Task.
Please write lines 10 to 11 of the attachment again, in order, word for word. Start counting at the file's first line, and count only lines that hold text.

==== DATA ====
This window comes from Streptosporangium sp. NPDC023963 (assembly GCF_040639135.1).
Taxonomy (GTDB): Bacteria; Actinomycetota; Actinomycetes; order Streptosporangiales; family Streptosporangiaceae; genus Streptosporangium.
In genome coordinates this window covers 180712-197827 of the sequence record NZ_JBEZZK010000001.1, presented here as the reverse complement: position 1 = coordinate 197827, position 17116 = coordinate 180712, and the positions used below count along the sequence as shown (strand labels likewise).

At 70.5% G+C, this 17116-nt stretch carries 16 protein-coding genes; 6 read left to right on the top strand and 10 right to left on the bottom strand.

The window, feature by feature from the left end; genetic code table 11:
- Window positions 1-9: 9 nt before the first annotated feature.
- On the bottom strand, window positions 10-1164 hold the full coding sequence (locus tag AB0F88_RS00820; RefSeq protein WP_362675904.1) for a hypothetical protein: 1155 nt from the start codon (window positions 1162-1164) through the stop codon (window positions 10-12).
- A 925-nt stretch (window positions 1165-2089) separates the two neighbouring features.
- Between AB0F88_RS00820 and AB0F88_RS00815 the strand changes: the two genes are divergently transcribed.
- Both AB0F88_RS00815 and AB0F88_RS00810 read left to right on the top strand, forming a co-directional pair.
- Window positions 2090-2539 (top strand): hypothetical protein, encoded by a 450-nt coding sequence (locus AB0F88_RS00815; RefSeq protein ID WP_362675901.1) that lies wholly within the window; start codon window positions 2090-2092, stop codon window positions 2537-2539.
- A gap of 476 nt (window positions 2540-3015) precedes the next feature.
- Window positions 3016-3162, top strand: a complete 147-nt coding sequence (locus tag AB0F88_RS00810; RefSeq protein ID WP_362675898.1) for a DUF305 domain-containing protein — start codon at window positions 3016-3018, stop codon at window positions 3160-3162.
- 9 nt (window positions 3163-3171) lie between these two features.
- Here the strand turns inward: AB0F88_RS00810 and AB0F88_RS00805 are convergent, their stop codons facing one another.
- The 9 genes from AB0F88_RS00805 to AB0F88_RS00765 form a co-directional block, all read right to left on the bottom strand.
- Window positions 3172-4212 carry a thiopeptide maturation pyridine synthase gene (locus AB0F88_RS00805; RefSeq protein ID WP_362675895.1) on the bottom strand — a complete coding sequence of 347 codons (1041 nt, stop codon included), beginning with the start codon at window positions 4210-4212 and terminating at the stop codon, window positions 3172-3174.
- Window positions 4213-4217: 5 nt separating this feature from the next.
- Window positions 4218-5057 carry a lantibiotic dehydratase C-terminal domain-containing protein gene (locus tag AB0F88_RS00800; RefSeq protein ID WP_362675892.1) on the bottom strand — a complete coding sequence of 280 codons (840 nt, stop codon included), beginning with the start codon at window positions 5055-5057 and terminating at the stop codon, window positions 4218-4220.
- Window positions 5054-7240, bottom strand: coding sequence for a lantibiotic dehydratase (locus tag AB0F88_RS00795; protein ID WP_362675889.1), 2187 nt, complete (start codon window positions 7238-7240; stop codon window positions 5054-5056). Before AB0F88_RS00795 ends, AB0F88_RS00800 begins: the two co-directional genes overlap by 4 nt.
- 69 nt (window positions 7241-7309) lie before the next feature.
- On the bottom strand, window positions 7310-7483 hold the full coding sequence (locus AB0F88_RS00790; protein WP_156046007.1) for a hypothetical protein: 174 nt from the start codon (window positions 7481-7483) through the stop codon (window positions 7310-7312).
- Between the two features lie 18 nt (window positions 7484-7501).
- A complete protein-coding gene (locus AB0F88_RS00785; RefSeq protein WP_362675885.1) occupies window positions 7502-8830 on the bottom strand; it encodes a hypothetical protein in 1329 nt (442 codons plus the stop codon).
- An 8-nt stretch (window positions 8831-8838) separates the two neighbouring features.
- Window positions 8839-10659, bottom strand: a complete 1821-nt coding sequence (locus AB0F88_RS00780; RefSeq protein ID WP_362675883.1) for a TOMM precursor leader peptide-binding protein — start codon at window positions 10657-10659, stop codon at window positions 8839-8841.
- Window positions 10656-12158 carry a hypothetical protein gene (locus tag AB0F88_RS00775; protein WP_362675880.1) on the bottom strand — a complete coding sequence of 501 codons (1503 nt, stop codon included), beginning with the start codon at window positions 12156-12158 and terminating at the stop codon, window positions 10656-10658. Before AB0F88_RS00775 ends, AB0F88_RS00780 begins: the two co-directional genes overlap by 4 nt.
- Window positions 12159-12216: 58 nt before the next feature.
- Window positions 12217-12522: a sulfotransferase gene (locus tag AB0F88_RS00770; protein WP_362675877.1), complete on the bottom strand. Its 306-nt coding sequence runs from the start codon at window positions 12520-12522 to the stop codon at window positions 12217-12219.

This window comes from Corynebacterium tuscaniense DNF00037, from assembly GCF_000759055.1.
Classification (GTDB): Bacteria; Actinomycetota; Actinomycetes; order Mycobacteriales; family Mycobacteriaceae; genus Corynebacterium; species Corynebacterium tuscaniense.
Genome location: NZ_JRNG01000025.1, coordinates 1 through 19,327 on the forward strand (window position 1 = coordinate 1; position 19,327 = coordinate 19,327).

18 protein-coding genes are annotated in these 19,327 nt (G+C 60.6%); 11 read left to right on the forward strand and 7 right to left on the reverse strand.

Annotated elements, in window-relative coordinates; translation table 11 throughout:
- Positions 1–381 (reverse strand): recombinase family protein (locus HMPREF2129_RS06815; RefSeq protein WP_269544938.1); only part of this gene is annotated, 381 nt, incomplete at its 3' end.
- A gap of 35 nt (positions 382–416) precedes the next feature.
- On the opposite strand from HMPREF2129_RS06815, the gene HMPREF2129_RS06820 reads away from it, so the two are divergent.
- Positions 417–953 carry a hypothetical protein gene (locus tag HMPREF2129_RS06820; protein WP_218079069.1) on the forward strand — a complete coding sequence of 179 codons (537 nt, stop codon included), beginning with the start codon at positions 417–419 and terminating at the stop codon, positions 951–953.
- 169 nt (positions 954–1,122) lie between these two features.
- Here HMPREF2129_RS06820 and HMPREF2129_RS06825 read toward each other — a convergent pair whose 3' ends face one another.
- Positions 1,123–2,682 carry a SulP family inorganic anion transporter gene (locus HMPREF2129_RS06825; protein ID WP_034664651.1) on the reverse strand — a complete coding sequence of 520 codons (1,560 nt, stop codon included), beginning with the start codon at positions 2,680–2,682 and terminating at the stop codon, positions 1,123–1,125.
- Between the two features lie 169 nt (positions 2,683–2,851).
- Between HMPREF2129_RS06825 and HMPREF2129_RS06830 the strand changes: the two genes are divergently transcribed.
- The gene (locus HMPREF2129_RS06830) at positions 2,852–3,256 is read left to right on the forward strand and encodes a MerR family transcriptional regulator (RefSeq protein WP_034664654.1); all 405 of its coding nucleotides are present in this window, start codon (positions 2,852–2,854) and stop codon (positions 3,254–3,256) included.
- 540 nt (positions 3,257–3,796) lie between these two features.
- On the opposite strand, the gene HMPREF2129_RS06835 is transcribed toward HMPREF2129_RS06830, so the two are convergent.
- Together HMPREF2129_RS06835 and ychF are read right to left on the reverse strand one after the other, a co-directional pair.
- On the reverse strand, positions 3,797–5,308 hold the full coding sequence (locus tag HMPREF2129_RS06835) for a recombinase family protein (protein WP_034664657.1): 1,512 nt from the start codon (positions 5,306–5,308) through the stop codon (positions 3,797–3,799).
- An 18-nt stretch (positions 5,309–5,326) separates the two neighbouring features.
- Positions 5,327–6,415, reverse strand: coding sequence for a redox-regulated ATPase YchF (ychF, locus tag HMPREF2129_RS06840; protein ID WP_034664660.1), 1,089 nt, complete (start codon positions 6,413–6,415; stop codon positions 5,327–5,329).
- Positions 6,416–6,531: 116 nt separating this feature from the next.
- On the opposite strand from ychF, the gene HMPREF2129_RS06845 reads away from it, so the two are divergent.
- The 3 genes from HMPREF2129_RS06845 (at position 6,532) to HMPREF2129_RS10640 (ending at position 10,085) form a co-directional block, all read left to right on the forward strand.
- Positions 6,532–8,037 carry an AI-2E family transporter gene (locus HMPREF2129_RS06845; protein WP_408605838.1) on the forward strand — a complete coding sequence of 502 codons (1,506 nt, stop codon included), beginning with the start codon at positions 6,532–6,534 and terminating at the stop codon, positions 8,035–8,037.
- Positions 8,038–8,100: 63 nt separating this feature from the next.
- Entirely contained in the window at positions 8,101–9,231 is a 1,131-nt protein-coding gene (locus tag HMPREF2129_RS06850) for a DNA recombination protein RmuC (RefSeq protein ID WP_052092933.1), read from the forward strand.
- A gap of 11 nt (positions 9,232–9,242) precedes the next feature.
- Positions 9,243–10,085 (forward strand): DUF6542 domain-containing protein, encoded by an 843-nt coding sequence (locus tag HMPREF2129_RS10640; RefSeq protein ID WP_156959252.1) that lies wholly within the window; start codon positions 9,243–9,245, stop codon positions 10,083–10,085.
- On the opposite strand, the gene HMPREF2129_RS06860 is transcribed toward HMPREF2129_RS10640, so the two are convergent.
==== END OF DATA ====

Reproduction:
- Both AB0F88_RS00815 and AB0F88_RS00810 read left to right on the top strand, forming a co-directional pair.
- Window positions 2090-2539 (top strand): hypothetical protein, encoded by a 450-nt coding sequence (locus AB0F88_RS00815; RefSeq protein ID WP_362675901.1) that lies wholly within the window; start codon window positions 2090-2092, stop codon window positions 2537-2539.